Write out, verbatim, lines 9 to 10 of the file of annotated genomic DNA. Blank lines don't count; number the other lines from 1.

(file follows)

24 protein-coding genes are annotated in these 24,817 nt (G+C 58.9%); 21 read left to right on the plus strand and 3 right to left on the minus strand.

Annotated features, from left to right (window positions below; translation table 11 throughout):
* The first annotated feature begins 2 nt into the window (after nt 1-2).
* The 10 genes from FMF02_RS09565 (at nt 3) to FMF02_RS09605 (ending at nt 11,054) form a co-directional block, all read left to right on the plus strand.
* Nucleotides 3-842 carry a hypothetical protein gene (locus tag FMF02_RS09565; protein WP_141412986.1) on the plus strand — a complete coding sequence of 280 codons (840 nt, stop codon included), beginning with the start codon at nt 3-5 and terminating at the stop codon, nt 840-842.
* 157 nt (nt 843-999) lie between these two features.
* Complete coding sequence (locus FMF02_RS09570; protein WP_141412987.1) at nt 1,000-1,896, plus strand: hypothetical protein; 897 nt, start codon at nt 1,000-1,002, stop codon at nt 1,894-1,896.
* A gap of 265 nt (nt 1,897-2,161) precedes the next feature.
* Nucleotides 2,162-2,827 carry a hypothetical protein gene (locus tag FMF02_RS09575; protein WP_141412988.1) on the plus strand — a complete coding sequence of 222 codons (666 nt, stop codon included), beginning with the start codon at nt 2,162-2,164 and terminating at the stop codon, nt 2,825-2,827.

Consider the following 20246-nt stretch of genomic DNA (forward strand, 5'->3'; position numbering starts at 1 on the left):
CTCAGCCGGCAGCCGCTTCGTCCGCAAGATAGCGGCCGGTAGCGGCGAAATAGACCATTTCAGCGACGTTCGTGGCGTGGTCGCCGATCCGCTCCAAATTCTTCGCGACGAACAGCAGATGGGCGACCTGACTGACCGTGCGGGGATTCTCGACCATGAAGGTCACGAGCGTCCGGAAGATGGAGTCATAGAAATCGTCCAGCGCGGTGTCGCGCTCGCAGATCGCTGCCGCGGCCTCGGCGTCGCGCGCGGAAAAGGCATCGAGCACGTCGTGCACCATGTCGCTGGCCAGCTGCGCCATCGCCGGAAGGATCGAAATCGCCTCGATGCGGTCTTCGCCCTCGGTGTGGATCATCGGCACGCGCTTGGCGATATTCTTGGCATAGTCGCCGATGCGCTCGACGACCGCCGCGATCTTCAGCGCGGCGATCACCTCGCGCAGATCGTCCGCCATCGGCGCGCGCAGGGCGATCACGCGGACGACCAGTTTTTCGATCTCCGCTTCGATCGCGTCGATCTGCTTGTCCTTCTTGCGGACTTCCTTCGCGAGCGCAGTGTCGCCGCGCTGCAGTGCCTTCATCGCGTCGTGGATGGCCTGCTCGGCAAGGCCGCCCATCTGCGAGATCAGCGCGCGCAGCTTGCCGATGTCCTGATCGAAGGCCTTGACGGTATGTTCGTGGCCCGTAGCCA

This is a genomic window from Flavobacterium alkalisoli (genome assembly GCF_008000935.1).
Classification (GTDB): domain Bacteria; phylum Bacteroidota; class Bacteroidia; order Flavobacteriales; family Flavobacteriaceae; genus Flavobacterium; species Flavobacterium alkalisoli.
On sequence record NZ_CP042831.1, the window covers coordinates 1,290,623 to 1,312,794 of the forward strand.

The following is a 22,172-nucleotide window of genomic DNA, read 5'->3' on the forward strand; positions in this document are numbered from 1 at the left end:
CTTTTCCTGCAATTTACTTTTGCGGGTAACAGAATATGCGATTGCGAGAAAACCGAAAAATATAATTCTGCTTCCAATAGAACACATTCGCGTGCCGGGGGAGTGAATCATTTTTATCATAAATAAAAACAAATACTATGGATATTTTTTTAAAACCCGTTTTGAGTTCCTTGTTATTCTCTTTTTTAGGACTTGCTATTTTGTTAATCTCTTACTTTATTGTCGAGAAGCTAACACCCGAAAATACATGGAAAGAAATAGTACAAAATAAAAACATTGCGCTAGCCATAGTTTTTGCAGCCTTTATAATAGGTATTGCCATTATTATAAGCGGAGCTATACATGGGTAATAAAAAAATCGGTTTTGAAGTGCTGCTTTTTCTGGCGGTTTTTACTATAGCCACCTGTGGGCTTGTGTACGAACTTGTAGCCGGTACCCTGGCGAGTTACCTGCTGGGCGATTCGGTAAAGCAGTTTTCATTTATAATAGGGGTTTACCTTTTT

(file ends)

* Nucleotides 2,162-2,827 carry a hypothetical protein gene (locus tag FMF02_RS09575; protein WP_141412988.1) on the plus strand — a complete coding sequence of 222 codons (666 nt, stop codon included), beginning with the start codon at nt 2,162-2,164 and terminating at the stop codon, nt 2,825-2,827.

Consider the following 20246-nt stretch of genomic DNA (forward strand, 5'->3'; position numbering starts at 1 on the left):